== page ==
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Nurse Betty

Article written by: Thomas Fox Averill

     Nurse Betty has a simple plot.  After the murder of her husband in a drug deal gone haywire, Betty (Renee Zellweger) leaves Kansas in search of her soap opera hero, Dr. David Ravell (Greg Kinner).  She is pursued by a father/son team of hit men, Charlie (Morgan Freeman) and Wesley (Chris Rock).  In her traumatized state, Betty doesn’t know the difference between fantasy and reality, but her crazed innocence fascinates everyone around her.  By the time she finally snaps back to reality, she’s managed to win everyone’s heart.  She is rescued from evil and lands a role on A Reason to Love.  At movie’s end, she sits in Italy ("the Europe"), well-satisfied with herself.  The film is finely acted and is winning as serious satire about the thin differences between Hollywood and real life in contemporary culture.

     But further, any aficionado of The Wizard of Oz–the film more than the novel–will be head-scratching early in the viewing of Nurse Betty, thinking, “Gee, Toto, I guess we’re not in Nurse Betty anymore.”
Maybe it’s Betty, with her Dorothy innocence, donned in the gingham apron she wears for her job at the Tip Top Café in Fair Oaks, Kansas.  Her feet sport red shoes.

     Maybe it’s Betty's strong sense that her destiny is somewhere other than Kansas: she stares up at the rainbow mobile over her bed and thinks, “I just know there's something special out there for me.”  She is not singing about happy little bluebirds, but close.

     Maybe it’s her stormy marriage whose violent end literally spins her into a journey while she’s in a post-traumatic state akin to dream.

     Maybe it’s that her journey takes her to LA, a place as oddly fantastical as Oz, during which her confirmed innocence protects her from all evil and corruption.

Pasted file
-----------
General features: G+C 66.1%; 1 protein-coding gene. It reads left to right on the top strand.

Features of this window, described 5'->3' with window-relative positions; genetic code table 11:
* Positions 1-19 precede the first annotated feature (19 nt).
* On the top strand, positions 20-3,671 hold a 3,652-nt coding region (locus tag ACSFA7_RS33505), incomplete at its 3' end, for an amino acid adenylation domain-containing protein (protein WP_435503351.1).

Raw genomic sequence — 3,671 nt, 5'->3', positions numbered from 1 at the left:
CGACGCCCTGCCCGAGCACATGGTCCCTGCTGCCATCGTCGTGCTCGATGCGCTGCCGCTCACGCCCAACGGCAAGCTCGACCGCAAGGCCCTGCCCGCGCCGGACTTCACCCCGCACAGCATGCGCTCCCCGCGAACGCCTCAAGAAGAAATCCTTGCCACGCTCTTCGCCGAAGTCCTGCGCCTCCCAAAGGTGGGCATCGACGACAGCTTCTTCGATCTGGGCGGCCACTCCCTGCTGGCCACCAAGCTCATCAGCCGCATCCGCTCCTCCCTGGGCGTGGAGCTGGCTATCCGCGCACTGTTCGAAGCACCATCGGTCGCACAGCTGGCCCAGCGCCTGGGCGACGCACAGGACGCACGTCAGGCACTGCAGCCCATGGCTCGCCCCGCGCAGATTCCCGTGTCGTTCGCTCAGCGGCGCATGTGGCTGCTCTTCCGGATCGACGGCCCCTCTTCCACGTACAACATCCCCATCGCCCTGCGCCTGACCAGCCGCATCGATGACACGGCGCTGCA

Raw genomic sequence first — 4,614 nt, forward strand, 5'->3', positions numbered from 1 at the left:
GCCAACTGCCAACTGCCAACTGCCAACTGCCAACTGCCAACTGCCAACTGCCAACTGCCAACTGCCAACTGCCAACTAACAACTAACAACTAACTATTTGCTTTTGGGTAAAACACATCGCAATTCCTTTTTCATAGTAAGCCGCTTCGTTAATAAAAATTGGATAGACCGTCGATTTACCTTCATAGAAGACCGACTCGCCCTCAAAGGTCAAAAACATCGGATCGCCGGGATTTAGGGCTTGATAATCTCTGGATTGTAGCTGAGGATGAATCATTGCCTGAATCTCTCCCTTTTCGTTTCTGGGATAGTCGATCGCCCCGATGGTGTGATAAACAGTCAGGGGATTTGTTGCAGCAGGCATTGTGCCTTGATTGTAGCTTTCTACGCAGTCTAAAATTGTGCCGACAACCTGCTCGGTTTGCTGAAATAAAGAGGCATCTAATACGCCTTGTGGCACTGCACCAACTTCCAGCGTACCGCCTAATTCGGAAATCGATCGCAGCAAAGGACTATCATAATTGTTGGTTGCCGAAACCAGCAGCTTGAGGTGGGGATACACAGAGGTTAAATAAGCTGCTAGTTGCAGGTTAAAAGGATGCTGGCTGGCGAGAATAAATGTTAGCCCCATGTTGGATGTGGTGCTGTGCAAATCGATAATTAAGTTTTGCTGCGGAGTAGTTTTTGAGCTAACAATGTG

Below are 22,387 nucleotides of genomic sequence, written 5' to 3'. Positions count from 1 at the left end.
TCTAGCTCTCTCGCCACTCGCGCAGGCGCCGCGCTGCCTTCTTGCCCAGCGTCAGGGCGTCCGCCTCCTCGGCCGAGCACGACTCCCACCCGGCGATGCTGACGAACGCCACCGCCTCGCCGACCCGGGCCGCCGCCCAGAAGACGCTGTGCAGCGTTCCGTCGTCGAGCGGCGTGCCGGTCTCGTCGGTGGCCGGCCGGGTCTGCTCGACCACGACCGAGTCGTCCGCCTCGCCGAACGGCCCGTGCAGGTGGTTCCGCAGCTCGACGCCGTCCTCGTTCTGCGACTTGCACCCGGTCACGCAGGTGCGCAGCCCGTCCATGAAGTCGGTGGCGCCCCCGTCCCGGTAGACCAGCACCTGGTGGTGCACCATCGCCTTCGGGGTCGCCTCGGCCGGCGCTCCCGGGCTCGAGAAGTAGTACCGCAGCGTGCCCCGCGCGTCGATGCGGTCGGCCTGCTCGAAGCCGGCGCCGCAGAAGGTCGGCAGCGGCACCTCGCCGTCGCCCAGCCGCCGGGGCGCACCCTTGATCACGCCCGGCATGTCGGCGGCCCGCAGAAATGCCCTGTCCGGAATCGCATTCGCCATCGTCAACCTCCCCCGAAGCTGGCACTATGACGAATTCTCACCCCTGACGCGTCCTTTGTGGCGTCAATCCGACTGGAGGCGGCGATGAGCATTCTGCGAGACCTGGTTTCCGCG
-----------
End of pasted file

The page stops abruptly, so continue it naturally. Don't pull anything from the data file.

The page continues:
Maybe it’s her helpfulness to everyone around her–she saves a young man’s life by inserting a tube through a bullet wound in his chest to allow him to breathe.  The pretend nurse becomes the real nurse.

     Maybe it’s her unlikely allies–a lame-brained, but finally smart, reporter from Kansas, Roy Ostrey (Crispin Glover) and the blustering Kansas Sheriff Ballard (Pruitt Taylor Vince), who turns courageous when necessary.

     Maybe it’s the many wizards:  seemingly powerful icons who turn out to be just men, after all.  Betty’s fixation on Dr. David Ravell stops when she finally sees the actor’s world from behind the scenes–though it’s not Toto who parts the curtain.  Betty’s fear of thug Charlie disappears when he reveals how captivated he is by her.  His advice is typical Wizard: “You don’t need that doctor.  You don't need that actor.  You don't need any man.  It's not the forties, honey.  You don't need anybody.  You've got yourself... and that's more than most people can say.”   Like the Wizard in the Oz film and book, after giving counsel, Charlie disappears into the heavens (he's shot).

     Maybe it’s that final shootout, where the bad guys are eliminated with the help of a fish tank.  They don’t exactly melt, but a rush of water is involved.

     Finally, maybe it’s that Betty awakes from her stress-induced state and realizes that her dream is both over and yet real.  She can be who she is.  She has found her place.

     The Wizard of Oz/Nurse Betty connection was mentioned in passing in several reviews of the film.  The parallels are worth the mention, but viewers should avoid becoming trapped in comparison.  Sure, the OR (operating room) of A Reason to Love is as fake as OZ when Dorothy and her friends first seek audience there.  And maybe the OR/OZ is intentional in the making of the film.

      But the real interest lies in the parallel that might not be so intended.  In his storytelling, L. Frank Baum exploited an archetype:  the innocent who doggedly pursues a dream and who makes the world a better place, and who finds a place in that better world.  That’s Dorothy’s story, and Nurse Betty’s–a story very American, and very Kansas, too.

Nurse Betty

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